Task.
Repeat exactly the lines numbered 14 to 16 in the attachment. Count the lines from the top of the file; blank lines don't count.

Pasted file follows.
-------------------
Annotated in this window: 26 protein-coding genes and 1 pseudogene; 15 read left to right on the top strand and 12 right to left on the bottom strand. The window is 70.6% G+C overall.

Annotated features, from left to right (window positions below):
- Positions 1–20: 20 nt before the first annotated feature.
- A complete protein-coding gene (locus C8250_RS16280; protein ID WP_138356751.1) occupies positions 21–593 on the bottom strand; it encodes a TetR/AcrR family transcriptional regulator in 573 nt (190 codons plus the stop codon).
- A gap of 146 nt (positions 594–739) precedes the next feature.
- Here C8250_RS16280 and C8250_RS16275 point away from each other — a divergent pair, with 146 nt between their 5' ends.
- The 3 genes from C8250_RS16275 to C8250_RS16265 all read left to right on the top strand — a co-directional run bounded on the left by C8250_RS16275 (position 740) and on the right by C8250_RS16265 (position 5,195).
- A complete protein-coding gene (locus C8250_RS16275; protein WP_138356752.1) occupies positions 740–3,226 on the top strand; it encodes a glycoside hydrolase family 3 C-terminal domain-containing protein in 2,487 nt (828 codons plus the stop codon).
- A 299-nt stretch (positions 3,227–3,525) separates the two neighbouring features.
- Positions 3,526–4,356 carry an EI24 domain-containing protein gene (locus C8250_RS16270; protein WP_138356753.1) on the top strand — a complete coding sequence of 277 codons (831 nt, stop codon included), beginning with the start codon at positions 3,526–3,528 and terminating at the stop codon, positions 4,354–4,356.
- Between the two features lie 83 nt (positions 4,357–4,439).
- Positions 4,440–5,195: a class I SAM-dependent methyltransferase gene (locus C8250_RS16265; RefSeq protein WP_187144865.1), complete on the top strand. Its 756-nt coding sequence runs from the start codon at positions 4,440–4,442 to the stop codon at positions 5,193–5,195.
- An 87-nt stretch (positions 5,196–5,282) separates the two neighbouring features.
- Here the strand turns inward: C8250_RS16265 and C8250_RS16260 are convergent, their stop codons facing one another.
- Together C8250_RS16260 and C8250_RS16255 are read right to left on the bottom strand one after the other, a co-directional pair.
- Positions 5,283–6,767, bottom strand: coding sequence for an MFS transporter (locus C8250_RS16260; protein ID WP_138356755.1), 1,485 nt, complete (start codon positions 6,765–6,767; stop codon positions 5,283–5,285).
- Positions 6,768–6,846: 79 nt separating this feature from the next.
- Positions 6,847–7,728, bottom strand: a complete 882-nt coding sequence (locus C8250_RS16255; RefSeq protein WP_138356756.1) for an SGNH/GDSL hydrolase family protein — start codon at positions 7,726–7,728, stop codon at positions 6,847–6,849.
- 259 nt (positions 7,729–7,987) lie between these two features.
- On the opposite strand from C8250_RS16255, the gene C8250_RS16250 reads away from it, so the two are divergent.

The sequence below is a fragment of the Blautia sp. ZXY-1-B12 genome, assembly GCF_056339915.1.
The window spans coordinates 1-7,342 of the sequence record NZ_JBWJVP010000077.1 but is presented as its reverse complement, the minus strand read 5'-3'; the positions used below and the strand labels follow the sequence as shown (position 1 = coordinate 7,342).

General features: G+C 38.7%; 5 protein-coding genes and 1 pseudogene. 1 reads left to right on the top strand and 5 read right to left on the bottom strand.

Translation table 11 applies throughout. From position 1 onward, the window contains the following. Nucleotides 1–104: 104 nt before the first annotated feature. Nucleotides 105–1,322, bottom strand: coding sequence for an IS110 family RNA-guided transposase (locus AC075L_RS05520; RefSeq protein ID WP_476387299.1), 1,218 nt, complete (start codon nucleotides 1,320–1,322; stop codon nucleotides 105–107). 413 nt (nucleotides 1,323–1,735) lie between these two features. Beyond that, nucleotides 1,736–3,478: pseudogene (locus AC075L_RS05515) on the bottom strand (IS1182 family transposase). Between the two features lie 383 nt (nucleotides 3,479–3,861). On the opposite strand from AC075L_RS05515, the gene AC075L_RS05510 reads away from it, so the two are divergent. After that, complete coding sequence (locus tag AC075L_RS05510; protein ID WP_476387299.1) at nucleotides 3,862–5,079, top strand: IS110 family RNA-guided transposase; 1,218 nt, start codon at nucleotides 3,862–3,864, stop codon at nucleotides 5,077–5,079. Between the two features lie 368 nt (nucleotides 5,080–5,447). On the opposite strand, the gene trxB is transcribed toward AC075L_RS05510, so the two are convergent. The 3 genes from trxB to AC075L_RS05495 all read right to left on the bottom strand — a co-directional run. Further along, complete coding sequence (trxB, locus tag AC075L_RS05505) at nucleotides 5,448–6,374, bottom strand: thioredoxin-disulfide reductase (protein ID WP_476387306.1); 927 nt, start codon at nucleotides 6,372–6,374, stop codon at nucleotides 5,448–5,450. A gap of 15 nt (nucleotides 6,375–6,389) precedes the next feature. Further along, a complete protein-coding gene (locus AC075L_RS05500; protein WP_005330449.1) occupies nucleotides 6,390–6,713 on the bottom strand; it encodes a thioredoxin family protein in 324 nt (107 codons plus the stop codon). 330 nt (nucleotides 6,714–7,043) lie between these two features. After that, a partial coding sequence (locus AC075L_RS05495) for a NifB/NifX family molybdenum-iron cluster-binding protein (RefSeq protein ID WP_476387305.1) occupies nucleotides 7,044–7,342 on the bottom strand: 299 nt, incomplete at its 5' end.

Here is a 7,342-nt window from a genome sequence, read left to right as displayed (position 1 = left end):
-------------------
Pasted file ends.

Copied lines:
- Here the strand turns inward: C8250_RS16265 and C8250_RS16260 are convergent, their stop codons facing one another.
- Together C8250_RS16260 and C8250_RS16255 are read right to left on the bottom strand one after the other, a co-directional pair.
- Positions 5,283–6,767, bottom strand: coding sequence for an MFS transporter (locus C8250_RS16260; protein ID WP_138356755.1), 1,485 nt, complete (start codon positions 6,765–6,767; stop codon positions 5,283–5,285).